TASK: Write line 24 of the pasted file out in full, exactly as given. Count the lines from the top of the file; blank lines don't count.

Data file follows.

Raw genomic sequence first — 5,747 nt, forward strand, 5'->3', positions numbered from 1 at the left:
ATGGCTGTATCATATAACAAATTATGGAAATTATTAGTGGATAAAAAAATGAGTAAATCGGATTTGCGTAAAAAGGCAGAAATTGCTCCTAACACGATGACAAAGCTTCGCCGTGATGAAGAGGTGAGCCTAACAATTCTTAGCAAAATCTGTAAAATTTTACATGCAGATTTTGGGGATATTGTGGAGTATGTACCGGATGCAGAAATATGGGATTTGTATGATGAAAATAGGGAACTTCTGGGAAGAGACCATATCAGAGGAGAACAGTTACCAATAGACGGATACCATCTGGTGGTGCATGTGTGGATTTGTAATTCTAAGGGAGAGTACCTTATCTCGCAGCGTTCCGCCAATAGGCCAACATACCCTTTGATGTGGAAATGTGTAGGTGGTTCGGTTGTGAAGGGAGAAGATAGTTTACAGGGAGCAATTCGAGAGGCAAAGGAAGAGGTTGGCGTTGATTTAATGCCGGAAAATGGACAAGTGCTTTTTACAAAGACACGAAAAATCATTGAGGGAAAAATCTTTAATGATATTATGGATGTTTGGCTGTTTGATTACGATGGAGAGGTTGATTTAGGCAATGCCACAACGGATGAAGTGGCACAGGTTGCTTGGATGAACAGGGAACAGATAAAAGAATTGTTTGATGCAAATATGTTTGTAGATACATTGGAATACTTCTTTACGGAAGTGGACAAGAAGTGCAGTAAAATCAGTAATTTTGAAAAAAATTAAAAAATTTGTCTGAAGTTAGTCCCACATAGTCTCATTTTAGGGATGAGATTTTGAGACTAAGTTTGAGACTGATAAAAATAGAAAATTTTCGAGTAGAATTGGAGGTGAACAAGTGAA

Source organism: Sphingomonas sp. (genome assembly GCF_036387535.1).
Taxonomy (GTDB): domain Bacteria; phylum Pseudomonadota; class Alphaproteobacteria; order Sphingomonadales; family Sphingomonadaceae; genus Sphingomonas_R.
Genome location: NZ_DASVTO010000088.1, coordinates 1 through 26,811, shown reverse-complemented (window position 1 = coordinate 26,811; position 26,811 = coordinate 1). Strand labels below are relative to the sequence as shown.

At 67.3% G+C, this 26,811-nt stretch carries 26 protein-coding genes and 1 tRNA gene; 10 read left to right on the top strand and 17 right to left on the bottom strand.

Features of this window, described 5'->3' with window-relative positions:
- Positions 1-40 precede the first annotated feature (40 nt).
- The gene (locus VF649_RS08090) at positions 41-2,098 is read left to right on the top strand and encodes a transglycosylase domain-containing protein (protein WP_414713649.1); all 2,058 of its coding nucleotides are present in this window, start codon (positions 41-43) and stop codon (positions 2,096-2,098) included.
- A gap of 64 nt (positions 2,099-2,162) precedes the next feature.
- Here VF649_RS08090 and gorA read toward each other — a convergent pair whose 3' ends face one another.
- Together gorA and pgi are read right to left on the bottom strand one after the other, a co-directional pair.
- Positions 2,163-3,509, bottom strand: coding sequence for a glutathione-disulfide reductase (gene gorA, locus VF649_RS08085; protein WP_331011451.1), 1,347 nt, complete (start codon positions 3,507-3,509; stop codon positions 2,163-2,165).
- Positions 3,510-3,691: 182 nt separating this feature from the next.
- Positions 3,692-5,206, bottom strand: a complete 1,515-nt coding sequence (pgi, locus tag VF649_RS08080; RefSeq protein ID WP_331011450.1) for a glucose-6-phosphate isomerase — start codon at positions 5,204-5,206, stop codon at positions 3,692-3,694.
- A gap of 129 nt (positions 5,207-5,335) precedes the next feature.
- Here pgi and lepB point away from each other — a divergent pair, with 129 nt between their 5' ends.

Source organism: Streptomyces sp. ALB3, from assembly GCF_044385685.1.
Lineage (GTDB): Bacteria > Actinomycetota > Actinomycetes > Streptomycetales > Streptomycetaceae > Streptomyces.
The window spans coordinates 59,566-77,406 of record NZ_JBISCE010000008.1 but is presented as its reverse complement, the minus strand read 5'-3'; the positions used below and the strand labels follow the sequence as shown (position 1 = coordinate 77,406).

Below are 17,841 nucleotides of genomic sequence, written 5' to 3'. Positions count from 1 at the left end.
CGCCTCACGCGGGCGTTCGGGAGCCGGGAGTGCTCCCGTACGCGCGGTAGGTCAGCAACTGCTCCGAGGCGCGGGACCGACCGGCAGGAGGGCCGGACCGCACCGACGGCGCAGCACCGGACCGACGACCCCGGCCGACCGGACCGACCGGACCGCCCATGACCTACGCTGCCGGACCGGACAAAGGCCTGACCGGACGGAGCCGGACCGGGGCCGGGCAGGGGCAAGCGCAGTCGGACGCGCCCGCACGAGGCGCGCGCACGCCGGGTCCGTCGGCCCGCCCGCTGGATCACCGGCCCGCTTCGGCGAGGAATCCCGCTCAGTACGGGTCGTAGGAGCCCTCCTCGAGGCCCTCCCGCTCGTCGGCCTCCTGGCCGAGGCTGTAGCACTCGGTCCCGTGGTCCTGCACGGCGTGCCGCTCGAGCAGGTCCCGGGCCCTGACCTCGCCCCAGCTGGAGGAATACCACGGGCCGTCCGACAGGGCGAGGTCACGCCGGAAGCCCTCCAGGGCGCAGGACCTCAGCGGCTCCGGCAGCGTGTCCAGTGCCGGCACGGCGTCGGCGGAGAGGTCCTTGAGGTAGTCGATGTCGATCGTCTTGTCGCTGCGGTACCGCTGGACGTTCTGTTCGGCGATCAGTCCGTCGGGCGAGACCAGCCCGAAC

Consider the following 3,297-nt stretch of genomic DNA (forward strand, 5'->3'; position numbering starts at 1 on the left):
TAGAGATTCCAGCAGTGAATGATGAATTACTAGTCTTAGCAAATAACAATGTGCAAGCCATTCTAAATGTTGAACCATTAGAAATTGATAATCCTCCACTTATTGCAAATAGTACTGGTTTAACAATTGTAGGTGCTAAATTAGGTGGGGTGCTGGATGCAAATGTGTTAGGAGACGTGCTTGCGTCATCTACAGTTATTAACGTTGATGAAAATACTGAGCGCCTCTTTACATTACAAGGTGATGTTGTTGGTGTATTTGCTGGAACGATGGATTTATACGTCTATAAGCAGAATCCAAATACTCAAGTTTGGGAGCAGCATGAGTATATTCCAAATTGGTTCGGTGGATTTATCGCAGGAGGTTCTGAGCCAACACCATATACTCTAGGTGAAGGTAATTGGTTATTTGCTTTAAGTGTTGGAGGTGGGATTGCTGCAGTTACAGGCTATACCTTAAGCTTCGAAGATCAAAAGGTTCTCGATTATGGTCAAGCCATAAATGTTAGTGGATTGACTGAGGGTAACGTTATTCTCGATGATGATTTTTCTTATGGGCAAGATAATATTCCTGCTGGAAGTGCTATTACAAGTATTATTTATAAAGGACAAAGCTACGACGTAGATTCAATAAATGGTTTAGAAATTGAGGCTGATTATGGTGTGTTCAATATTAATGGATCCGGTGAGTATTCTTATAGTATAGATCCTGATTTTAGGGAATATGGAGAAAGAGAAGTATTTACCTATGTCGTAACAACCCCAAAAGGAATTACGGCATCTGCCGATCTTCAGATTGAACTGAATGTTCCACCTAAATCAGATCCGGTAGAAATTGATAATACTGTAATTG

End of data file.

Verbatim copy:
TAGAGATTCCAGCAGTGAATGATGAATTACTAGTCTTAGCAAATAACAATGTGCAAGCCATTCTAAATGTTGAACCATTAGAAATTGATAATCCTCCACTTATTGCAAATAGTACTGGTTTAACAATTGTAGGTGCTAAATTAGGTGGGGTGCTGGATGCAAATGTGTTAGGAGACGTGCTTGCGTCATCTACAGTTATTAACGTTGATGAAAATACTGAGCGCCTCTTTACATTACAAGGTGATGTTGTTGGTGTATTTGCTGGAACGATGGATTTATACGTCTATAAGCAGAATCCAAATACTCAAGTTTGGGAGCAGCATGAGTATATTCCAAATTGGTTCGGTGGATTTATCGCAGGAGGTTCTGAGCCAACACCATATACTCTAGGTGAAGGTAATTGGTTATTTGCTTTAAGTGTTGGAGGTGGGATTGCTGCAGTTACAGGCTATACCTTAAGCTTCGAAGATCAAAAGGTTCTCGATTATGGTCAAGCCATAAATGTTAGTGGATTGACTGAGGGTAACGTTATTCTCGATGATGATTTTTCTTATGGGCAAGATAATATTCCTGCTGGAAGTGCTATTACAAGTATTATTTATAAAGGACAAAGCTACGACGTAGATTCAATAAATGGTTTAGAAATTGAGGCTGATTATGGTGTGTTCAATATTAATGGATCCGGTGAGTATTCTTATAGTATAGATCCTGATTTTAGGGAATATGGAGAAAGAGAAGTATTTACCTATGTCGTAACAACCCCAAAAGGAATTACGGCATCTGCCGATCTTCAGATTGAACTGAATGTTCCACCTAAATCAGATCCGGTAGAAATTGATAATACTGTAATTG